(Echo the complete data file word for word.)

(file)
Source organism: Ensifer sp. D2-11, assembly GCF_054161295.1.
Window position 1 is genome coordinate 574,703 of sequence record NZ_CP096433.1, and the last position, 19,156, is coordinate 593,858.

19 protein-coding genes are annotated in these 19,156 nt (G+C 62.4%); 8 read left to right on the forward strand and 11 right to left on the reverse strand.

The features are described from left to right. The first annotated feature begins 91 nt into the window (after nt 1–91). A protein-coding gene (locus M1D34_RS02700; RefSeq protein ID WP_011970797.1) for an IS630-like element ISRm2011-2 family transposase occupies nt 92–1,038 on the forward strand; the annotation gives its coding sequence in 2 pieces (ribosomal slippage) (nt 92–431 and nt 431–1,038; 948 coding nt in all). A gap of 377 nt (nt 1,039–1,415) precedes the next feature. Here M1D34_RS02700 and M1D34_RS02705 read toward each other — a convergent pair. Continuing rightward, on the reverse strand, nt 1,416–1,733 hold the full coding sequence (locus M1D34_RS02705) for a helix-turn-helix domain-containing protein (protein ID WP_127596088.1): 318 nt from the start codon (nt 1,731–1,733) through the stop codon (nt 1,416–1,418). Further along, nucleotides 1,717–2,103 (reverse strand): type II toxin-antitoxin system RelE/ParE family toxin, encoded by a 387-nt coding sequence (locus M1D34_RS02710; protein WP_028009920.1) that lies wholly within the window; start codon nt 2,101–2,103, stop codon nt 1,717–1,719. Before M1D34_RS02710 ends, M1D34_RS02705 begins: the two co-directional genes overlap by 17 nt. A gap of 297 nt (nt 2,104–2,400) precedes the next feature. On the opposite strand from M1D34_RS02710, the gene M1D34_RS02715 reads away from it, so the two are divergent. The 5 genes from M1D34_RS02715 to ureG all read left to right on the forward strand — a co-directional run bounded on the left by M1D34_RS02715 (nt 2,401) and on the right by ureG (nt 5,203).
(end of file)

Source organism: Ensifer sp. D2-11, assembly GCF_054161295.1.
Window position 1 is genome coordinate 574,703 of sequence record NZ_CP096433.1, and the last position, 19,156, is coordinate 593,858.

19 protein-coding genes are annotated in these 19,156 nt (G+C 62.4%); 8 read left to right on the forward strand and 11 right to left on the reverse strand.

The features are described from left to right. The first annotated feature begins 91 nt into the window (after nt 1–91). A protein-coding gene (locus M1D34_RS02700; RefSeq protein ID WP_011970797.1) for an IS630-like element ISRm2011-2 family transposase occupies nt 92–1,038 on the forward strand; the annotation gives its coding sequence in 2 pieces (ribosomal slippage) (nt 92–431 and nt 431–1,038; 948 coding nt in all). A gap of 377 nt (nt 1,039–1,415) precedes the next feature. Here M1D34_RS02700 and M1D34_RS02705 read toward each other — a convergent pair. Continuing rightward, on the reverse strand, nt 1,416–1,733 hold the full coding sequence (locus M1D34_RS02705) for a helix-turn-helix domain-containing protein (protein ID WP_127596088.1): 318 nt from the start codon (nt 1,731–1,733) through the stop codon (nt 1,416–1,418). Further along, nucleotides 1,717–2,103 (reverse strand): type II toxin-antitoxin system RelE/ParE family toxin, encoded by a 387-nt coding sequence (locus M1D34_RS02710; protein WP_028009920.1) that lies wholly within the window; start codon nt 2,101–2,103, stop codon nt 1,717–1,719. Before M1D34_RS02710 ends, M1D34_RS02705 begins: the two co-directional genes overlap by 17 nt. A gap of 297 nt (nt 2,104–2,400) precedes the next feature. On the opposite strand from M1D34_RS02710, the gene M1D34_RS02715 reads away from it, so the two are divergent. The 5 genes from M1D34_RS02715 to ureG all read left to right on the forward strand — a co-directional run bounded on the left by M1D34_RS02715 (nt 2,401) and on the right by ureG (nt 5,203).